A lot of this—well, most of it—has to do with personnel changes. Zduriencik made few trades where he was considered the outright winner. In that vein, he lost a number of trades. Here are some of his best (and mostly) worst trades.

We’ll start with the good news before delving into the bad.

Best—Acquiring Cliff Lee

Zduriencik did extremely well to bring in Lee to pair with Hernandez at the top of the rotation. In fact, he was very Dombrowski-esque with his fleecing of the Phillies. He unloaded three prospects (Phillippe Aumont, Tyson Gillies and J.C. Ramirez) who failed to make much of an impact in Philadelphia and are no longer with the team. Aumont posted a 3.42 FIP in his first two seasons (40 appearances) with the Phils, but then posted an ugly 11.71 FIP in his next seven appearances. Those seven appearances spanned last season and this season. He’s with the Blue Jays Triple-A affiliate. Gillies never hit well in the minors and was out of the organization before he could reach the majors. He’s currently with the Padres Double-A team. Ramirez has actually made a positive impact in Major League Baseball this season—with the Arizona Diamondbacks. He owns a 4.11 ERA in 12 relief appearances. See folks, something positive did come out of this.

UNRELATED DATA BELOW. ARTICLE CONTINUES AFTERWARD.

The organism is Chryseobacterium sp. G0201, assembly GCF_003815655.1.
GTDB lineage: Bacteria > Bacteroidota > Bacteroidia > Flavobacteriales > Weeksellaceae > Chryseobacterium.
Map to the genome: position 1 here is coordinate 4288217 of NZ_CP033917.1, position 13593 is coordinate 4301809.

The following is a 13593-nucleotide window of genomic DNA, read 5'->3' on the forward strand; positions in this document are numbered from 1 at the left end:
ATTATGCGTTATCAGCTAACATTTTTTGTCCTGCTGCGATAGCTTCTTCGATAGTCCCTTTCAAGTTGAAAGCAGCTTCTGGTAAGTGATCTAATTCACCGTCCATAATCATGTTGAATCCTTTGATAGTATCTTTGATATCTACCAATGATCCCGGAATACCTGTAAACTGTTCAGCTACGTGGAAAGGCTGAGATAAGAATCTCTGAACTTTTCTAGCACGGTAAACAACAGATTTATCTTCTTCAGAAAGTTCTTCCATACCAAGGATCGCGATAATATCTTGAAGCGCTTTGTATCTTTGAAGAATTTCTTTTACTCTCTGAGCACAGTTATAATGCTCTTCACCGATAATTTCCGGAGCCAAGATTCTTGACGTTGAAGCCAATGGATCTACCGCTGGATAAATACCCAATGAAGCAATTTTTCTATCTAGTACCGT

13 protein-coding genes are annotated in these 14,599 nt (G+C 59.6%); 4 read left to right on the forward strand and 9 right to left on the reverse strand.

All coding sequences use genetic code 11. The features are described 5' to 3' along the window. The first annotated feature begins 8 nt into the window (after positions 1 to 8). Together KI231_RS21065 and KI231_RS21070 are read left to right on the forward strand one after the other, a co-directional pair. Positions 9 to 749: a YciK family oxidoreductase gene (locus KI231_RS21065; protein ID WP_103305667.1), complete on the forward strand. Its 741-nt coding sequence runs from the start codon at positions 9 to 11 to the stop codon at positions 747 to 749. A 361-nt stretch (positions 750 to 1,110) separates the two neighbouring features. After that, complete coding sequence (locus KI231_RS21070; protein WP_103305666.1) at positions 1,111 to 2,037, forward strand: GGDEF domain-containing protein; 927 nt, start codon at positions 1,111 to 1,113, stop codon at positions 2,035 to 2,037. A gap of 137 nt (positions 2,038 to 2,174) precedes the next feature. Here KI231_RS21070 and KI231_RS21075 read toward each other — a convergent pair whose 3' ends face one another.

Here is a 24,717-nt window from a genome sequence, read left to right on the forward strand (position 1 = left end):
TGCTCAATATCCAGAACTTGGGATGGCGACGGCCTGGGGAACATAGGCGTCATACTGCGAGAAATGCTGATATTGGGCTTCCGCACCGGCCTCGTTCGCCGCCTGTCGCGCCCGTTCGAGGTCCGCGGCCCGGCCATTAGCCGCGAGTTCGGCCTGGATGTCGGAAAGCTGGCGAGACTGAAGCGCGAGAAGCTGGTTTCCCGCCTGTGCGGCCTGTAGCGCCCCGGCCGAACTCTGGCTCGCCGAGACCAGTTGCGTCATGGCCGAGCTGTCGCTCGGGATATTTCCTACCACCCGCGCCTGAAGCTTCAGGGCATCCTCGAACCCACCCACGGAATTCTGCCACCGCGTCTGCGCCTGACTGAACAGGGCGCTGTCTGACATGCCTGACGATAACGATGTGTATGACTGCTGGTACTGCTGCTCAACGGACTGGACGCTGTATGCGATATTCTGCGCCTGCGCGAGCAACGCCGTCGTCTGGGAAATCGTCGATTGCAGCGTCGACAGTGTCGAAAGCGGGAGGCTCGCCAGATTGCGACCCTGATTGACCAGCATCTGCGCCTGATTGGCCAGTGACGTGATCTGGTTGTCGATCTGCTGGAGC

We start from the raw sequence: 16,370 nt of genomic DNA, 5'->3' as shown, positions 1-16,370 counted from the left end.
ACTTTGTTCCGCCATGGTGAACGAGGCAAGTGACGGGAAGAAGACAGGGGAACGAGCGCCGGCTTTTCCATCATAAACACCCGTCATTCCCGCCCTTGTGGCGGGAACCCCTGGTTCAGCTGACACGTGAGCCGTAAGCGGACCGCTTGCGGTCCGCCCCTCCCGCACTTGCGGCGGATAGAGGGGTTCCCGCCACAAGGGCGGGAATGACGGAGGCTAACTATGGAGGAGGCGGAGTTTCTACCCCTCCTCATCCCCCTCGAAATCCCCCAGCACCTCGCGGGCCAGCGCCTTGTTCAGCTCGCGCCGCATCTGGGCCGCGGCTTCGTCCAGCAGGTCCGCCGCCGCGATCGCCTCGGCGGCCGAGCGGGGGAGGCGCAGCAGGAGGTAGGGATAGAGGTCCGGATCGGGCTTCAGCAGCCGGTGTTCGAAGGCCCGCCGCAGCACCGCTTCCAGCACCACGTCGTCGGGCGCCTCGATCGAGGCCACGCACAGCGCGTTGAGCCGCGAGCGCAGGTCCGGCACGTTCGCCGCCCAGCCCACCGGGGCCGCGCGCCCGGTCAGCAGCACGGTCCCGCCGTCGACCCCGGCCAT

Lee was exceptional during his short stay in Seattle, earning All Star honors while going 8-3 with a 2.34 and an even more generous 2.16 FIP. He posted a 14.83 strikeout-to-walk ratio. No, that isn’t a typo. Lee was later traded, which will be touched on later.

Best—Trading Jason Vargas for Kendrys Morales

Very rarely do division rivals make trades magnitude, but that’s what Zduriencik did with the Angels. He flipped Vargas, who was a serviceable, middle/ back-end of the rotation starter in Seattle, to Anaheim for Morales.

Vargas posted a respectable 4.09 ERA/4.36 FIP in 702.2 innings for the M’s, but only managed a 36-42 record over that span due to poor run support. He was never a prolific strikeout pitcher (5.7 Ks per nine innings as a Mariner), but he did post a cumulative 6.6 WAR during his time in Seattle. As dependable as he was, Zduriencik needed a bat, so he acquired Morales.

In his first season in Seattle, Morales drove in 80 runs, hit 23 home runs and hit .277. He also smacked 34 doubles over 156 games. Exactly what the M’s needed, however the team failed to make the playoffs, finishing 71-91.

Now for the bad trades…

Worst—Reacquiring Morales and Russell Branyan

The Mariners traded for Morales (from the Minnesota Twins) and Branyan (from the Cleveland Indians) less than a season after letting each walk in free agency. At the end of the day, the team lost Stephen Pryor, Ezequiel Carrera and Juan Diaz in the deals. While none of the three have gone on to become world-beaters, it still begs the question, why didn’t you just re-sign Morales and Branyan in the first place?

To make matters worse, Morales only hit .207 in his second go-around with Seattle while Branyan managed a paltry .215 batting average.

Worst– Dealing Michael Morse for Ryan Langerhans